A majority of Americans have a favorable view of religious organizations despite their declining influence on society, according to a new poll from the Pew Research Center.
Fifty-five percent of Americans say that churches and religious organizations do more good than harm in U.S. society as opposed to 20 percent who say the opposite, according to the poll released on Nov. 15.
Meanwhile, 53 percent of Americans say religious organizations strengthen morality while 50 percent say it brings people together. This is compared to 12 percent of people who say it weakens morality and 21 percent who say it pushes people apart. It also found that 78 percent of Americans say religion is losing influence in American life, with 42 percent of people saying that this is a bad thing.
This comes after Pew released polling data in mid-October that found the number of people who identify as Christian was facing a rapid decline across the country. It found the number of Americans who identify as Christians fell 12 percentage points over the past decade, while the number of people who describe their religious identity as atheist, agnostic, or “nothing in particular” is at 26 percent, up 9 percentage points from 2009.
Similarly, a Gallup poll in July found that Americans’ confidence in religious organizations is continuing to fall, with the number of people who say they have “a great deal” or “quite a lot” of confidence hitting a new low of 36 percent since 1974.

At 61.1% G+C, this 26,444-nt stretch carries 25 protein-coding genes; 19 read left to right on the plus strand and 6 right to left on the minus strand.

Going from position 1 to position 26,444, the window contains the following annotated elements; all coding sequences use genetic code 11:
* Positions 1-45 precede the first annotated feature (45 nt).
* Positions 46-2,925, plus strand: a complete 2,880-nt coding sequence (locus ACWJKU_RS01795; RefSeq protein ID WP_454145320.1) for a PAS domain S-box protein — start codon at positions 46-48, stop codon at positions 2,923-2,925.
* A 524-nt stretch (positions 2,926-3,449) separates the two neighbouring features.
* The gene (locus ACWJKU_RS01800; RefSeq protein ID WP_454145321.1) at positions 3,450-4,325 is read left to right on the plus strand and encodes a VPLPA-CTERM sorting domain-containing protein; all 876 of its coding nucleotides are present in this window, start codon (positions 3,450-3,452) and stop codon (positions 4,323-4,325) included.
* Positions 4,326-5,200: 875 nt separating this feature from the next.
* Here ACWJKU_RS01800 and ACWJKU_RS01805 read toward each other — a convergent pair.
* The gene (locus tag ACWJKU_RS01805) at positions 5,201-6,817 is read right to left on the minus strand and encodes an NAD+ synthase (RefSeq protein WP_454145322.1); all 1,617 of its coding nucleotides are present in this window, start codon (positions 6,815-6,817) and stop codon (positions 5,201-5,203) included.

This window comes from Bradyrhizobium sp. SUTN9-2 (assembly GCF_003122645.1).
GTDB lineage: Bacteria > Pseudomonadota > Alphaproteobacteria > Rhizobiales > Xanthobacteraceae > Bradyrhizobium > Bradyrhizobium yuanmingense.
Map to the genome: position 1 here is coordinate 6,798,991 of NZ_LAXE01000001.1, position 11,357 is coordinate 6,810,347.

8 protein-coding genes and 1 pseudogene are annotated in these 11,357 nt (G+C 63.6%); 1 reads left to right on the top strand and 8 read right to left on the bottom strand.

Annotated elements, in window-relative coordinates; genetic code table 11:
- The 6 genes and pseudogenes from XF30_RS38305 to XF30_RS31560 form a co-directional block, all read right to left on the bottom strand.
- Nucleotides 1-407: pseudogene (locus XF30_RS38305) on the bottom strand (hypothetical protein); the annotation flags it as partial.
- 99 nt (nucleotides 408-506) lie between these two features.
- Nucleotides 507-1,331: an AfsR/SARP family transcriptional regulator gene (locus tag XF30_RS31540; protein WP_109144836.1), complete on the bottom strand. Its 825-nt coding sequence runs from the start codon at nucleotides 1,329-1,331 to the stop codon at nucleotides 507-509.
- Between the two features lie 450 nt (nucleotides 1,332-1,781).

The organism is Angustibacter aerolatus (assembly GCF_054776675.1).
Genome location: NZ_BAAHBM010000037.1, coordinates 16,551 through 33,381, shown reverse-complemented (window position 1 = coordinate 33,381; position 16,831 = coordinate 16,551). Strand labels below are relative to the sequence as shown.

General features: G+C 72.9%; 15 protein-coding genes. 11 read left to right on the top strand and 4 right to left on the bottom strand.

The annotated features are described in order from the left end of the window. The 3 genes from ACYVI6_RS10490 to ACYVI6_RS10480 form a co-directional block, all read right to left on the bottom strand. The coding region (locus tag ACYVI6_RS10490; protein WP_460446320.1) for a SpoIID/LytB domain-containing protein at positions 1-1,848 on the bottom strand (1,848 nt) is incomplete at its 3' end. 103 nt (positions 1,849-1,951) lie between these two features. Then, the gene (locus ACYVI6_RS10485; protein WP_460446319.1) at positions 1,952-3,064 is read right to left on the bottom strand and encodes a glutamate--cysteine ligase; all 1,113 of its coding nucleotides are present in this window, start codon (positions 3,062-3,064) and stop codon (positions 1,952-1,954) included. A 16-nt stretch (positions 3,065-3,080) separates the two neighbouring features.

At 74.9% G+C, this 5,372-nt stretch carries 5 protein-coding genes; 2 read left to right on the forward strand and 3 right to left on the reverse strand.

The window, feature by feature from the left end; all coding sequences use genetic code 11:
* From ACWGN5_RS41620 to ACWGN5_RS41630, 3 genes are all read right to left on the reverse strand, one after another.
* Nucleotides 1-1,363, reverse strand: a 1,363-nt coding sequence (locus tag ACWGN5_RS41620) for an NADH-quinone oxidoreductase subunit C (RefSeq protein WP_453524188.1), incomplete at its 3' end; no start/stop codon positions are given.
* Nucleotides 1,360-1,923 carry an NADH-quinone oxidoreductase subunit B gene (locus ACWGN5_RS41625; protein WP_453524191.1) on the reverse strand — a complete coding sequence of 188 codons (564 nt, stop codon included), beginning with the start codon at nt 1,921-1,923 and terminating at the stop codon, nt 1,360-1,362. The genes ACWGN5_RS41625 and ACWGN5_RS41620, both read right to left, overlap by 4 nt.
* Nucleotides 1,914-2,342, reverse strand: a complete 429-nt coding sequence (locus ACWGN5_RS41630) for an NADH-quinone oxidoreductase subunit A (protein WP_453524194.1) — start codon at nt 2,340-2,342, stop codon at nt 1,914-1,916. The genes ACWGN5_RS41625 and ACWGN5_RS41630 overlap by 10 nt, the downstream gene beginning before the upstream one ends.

In October, Attorney General William Barr raised concerns that religion was facing a rise in hostility in the United States during a speech at the Notre Dame law school. Barr has linked the increasing attacks on religion over the last 50 years to a “growing ascendancy of secularism.”
Meanwhile, Luke Goodrich, an attorney at the Becket Fund for Religious Liberty who recently released his book “Free to Believe: The Battle Over Religious Liberty in America,” told The Epoch Times in a previous interview that he believes religion is facing growing conflict in America because of several cultural shifts, particularly in the areas of life, sexual autonomy, and the belief in absolute truth.
He said that the longheld religious understanding of these crucial issues is increasingly pitted against the values of modern society, leading to friction between the two sides.
The attorney also added that a contributing factor to the increased hostility toward people of faith is due to religion playing a less important role in the daily lives of Americans.
“Fewer people describe religion as important in their lives,” Goodrich said. “And thus fewer people feel like they need religious freedom, and fewer people are willing to take out their necks to protect it. And that’s causing increasing pressure on religious freedom.”
The new poll also found that 63 percent of Americans think houses of worship should keep out of political matters, while 76 percent of Americans say houses of worship should not come out in favor of one political candidate over another.
The survey was conducted with 6,364 respondents between March 18 to April 1, 2019. It has a margin of sampling error of plus or minus 2.4 percentage points.